You are a public relations consultant tasked with burnishing your client’s image. You might suggest defying the law and a judge’s order, or perhaps blocking commerce, engaging in physical confrontations with law enforcement officials ...
What’s that? You think those are ideas guaranteed to lose friends and alienate people from your cause?
Then you must not be giving advice to unions, who have adopted exactly those tactics in recent contract negotiations (the Tacoma teachers) and jurisdictional disputes (the Longshore union at the Port of Longview).
In neither case did the union involved endear itself to the general public. The teachers strike meant disruption of the start of the school year, and violation of Washington’s ban on public-employee strikes. In the Longshore dispute, the fight is a turf battle between two unions, not exactly a cause likely to rally the general public’s support.
In both cases, the disputes are occurring against a backdrop of a prolonged recession and high unemployment; with so many people wondering whether they’ll have a job tomorrow, they’re unlikely to expend much sympathy on those who remain employed.
Which is the point worth remembering: What the unions, at least in those two cases, have figured out is that pleasing the public is vastly overrated.
Warm fuzziness has never been an image the ILWU has tried to cultivate. Still, the tactics employed in the Longview dispute are a bit of a head-scratcher, given not just the bad public relations but that the ILWU has a decent contract-law case to make in court.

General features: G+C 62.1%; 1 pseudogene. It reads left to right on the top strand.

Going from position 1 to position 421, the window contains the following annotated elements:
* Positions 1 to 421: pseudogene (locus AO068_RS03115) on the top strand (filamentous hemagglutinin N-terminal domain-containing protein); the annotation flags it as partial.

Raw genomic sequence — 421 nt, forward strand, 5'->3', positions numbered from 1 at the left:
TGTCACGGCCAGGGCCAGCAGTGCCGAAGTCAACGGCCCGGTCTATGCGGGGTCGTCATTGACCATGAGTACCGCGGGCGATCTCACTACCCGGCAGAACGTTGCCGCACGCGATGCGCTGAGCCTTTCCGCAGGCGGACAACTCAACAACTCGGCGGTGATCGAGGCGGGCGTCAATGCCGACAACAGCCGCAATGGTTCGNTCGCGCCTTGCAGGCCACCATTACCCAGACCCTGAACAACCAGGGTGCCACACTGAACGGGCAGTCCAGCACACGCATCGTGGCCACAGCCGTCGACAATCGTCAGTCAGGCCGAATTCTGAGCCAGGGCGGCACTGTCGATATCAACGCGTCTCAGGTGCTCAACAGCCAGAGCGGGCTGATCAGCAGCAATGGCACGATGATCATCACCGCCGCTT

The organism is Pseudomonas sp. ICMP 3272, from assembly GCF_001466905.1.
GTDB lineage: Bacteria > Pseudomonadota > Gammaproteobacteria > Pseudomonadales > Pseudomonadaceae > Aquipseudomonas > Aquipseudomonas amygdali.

But the ILWU isn’t trying to win favor with the general public, which has no say over who handles containers and cargo at the ports. Its audiences are other unions and the port owners and operators. The message is clear: This is our territory. Don’t get any funny ideas about letting someone else in.
In the case of Tacoma schools, the public may pay the bills, but it has little say in how contracts are awarded. The teachers union’s audience is members of the school board, who do make those decisions.
Wouldn’t public support be helpful in exerting pressure on the board? Yes it would, and in some cases (grocery store clerks come to mind) unions actively seek to sway public opinion. But in the case of schools, strikes are as likely to generate opponents as supporters.
There is one other audience union leaders are playing to: Their own rank and file. Unions are highly political entities; being seen as conciliatory to management is a good way for a local or national leader to become an ex-leader.
There are potential long-term consequences – shipping lines that, over time, shift their calls to less troublesome or expensive ports, or taxpayers who take out their frustrations by voting down levies and bond issues. In the latter case, at least, teachers can take comfort in knowing that taxpayers are often a forgiving bunch, prone to like specific teachers even if they don’t care for the union.
How unions make risk-reward calculations will be fascinating to watch next year when Boeing finds itself in negotiations with both the Machinists union and SPEEA (representing engineers and technical workers). The non-Boeing general public doesn’t tend to have a lot of sympathy for Boeing strikers in the best of times. But the general public doesn’t buy airplanes. In this case the audiences are Boeing management and the airlines.
A strike would pose some huge long-term consequences for the company, the unions, Boeing employees and the Puget Sound region. Whatever goes into the unions’ decision, public opinion isn’t likely to be a factor. Your views about labor’s causes and the merit of strikes might be interesting; for the moment, it’s also irrelevant.
Bill Virgin is editor and publisher of Washington Manufacturing Alert and Pacific Northwest Rail News. He can be reached at email@example.com.